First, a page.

- Morgan AB, Lilienfeld SO. A meta-analytic review of the relation between antisocial behavior and neuropsychological measures of executive function. Clinical Psychology Review. 2000; 20(1):113–136.
- Rogers RD, Kasai K, Koji M, Fukuda R, Iwanami A, Nakagome K., et al. Executive and prefrontal dysfunction in unipolar depression: a review of neuropsychological and imaging evidence. Neuroscience Research. 2004; 50(1):1-11.
- Williams JM, Watts, FM, Macleod C, & Mathews A. Cognitive Psychology and Emotional Disorders (2nd ed.). New York: John Wiley and Sons; 1997.
- Miyake A, Friedman NP, Emerson MJ, Witzki AH, Howerter A, Wager T. The unity and diversity of executive functions and their contributions to complex “frontal lobe” tasks: a latent variable analysis. Cognitive Psychology. 2000; 41(1):49-100.
- Hauser RM. Measuring socioeconomic status in studies of child development. Child Development. 1994; 65:1541-1545.
- Bradley RH, Corwyn RF. Socioeconomic status and child development. Annual Review of Psychology. 2002; 53(1):371-399.
- Evans GW. The environment of childhood poverty. American Psychologist. 2004; 59(2):77-92.
- D’AngiulliA, Weinberg J, Grunau R, Hertzman C, and Grebenkov P. Towards a cognitive science of social inequality: Children’s attention-related ERPs and salivary cortisol vary with their socioeconomic status. Proceedings of the 30th Cognitive Science Society Annual Meeting. 211-216
- Kishiyama, MM, Boyce WT, Jimenez AM, Perry LM, Knight RT. Socioeconomic disparities affect prefrontal function in children. Journal of Cognitive Neuroscience. 2008; 21(6):1106-1115.
- Stevens C, Lauinger B, Neville H. Differences in the neural mechanisms of selective attention in children from different socioeconomic backgrounds: an event‐related brain potential study. Developmental Science. 2009; 12(4):634-646.
- Bradley RH, Corwyn RF, McAdoo HP, Coll CG. The home environments of children in the United States. Part 1: variations by age, ethnicity, and poverty status. Child Development. 2001; 72(6):1868-1886.
- Rhoades BL, Greenberg MT, Lanza ST, Blair C. Demographic and familial predictors of early executive function development: contribution of a person-centered perspective. Journal of Experimental Child Psychology. 2011; 108(3): 638-662.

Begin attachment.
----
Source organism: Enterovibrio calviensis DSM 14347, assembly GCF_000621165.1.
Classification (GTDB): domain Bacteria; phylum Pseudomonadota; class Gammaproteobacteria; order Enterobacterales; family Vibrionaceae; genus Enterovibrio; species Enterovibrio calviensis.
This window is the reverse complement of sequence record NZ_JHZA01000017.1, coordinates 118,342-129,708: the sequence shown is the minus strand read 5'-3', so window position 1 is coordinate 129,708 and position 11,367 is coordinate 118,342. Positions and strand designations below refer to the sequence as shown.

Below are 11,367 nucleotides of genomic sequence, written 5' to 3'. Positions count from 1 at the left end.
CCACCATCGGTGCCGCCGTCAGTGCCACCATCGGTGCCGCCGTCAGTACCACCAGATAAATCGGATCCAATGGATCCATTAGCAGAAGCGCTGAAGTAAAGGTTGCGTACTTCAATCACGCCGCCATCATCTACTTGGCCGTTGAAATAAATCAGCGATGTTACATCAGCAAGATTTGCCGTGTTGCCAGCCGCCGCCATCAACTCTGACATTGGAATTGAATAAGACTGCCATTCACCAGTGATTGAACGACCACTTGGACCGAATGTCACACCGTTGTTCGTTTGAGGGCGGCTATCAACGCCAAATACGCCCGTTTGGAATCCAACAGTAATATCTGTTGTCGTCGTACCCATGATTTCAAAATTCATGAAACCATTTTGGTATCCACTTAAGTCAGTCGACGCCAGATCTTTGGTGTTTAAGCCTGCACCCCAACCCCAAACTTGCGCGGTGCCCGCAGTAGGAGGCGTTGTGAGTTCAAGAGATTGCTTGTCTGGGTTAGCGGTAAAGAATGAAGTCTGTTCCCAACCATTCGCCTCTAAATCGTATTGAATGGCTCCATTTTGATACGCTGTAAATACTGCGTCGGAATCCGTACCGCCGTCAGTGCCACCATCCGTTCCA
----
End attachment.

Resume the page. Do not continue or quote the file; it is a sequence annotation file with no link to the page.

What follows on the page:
- Farah MJ, Shera DM, Savage JH, et al. Childhood poverty: Specific associations with neurocognitive development. Brain Research. 2006; 1110(1): 166-174.
- Noble KG, Norman MF, Farah MJ. Neurocognitive correlates of socioeconomic status in kindergarten children. Developmental Science. 2005; 8(1): 74-87.
- Noble KG, McCandliss BD, Farah MJ. Socioeconomic gradients predict individual differences in neurocognitive abilities. Developmental Science. 2007; 10(4): 464-480.
- Lipina SJ, Martelli MI, Vuelta B, Colombo JA. Performance on the A-not-B task of Argentinian infants from unsatisfied and satisfied basic needs homes. International Journal of Psychology. 2005; 39: 49-60.
- Sarsour K, Sheridan M, Jutte D, Nuru-Jeter A, Hinsh S, Boyce WT. Family socioeconomic status and child executive functions: The roles of language, home environment, and single parenthood. Journal of the International Neuropsychological Society. 2011; 17(1): 120-132.
- Blair C, Granger DA, Willoughby M et al. Salivary cortisol mediates effects of poverty and parenting on executive functions in early childhood. Child Development. 2011; 82(6): 1970-1984.
- Hughes C, Ensor R. Executive function and theory of mind in 2 year olds: a family affair? Developmental Neuropsychology. 2005; 28(2): 645-668.
- Lipina SJ, Martelli MI, Vuelta BL, Injoque-Ricle I, Colombo JA. Poverty and executive performance in preschool pupils from Buenos Aires city (Republica Argentina). Interdisciplinaria. 2004; 21(2): 153-193.
- Mezzacappa E. Alerting, orienting, and executive attention: Developmental properties and sociodemographic correlates in an epidemiological sample of young, urban children. Child Development. 2004; 75(5): 1373-1386.
- Wiebe SA, Sheffield T, Nelson JM, Clark CAC, Chevalier N, & Espy KA. The structure of executive function in 3-year-olds. Journal of Experimental Child Psychology. 2011; 108(3): 436-452.
- Casey BJ, Giedd JN, Thomas KM. Structural and functional brain development and its relation to cognitive development. Biological Psychology. 2000; 54(1-3): 241-257.
- Bernier A, Carlson SM, Whipple N. From external regulation to self-regulation: Early parenting precursors of young children’s executive functioning. Child Development. 2010; 81(1): 326-339.
- Bibok MB, Carpendale JIM, Muller U. Parent scaffolding and the development of executive function. New Directions in Child and Adolescent Development. 2009; 123: 17-34.
- Hughes C, Ensor R. How do families help or hinder the emergence of early executive function? New Directions in Child and Adolescent Development. 2009; 123: 35-50.
- Rosenzweig, MR. Effects of differential experience on the brain and behavior. Developmental Neuropsychology. 2003;24(2-3):523-540.
- Diamond A, Lee K. Interventions shown to aid executive function development in children 4 to 12 years old. Science. 2011;333(6045):959 -964.
- Hackman DA, Farah MJ, Meaney MJ. Socioeconomic status and the brain: mechanistic insights from human and animal research. Nature Reviews Neuroscience. 2010; 11: 651-659.
How to cite this article:
Hook CJ, Lawson GM, Farah MJ. Socioeconomic Status and the Development of Executive Function. In: Tremblay RE, Boivin M, Peters RDeV, eds. Morton JB, topic ed. Encyclopedia on Early Childhood Development [online]. http://www.child-encyclopedia.com/executive-functions/according-experts/socioeconomic-status-and-development-executive-function. Published January 2013. Accessed December 12, 2018.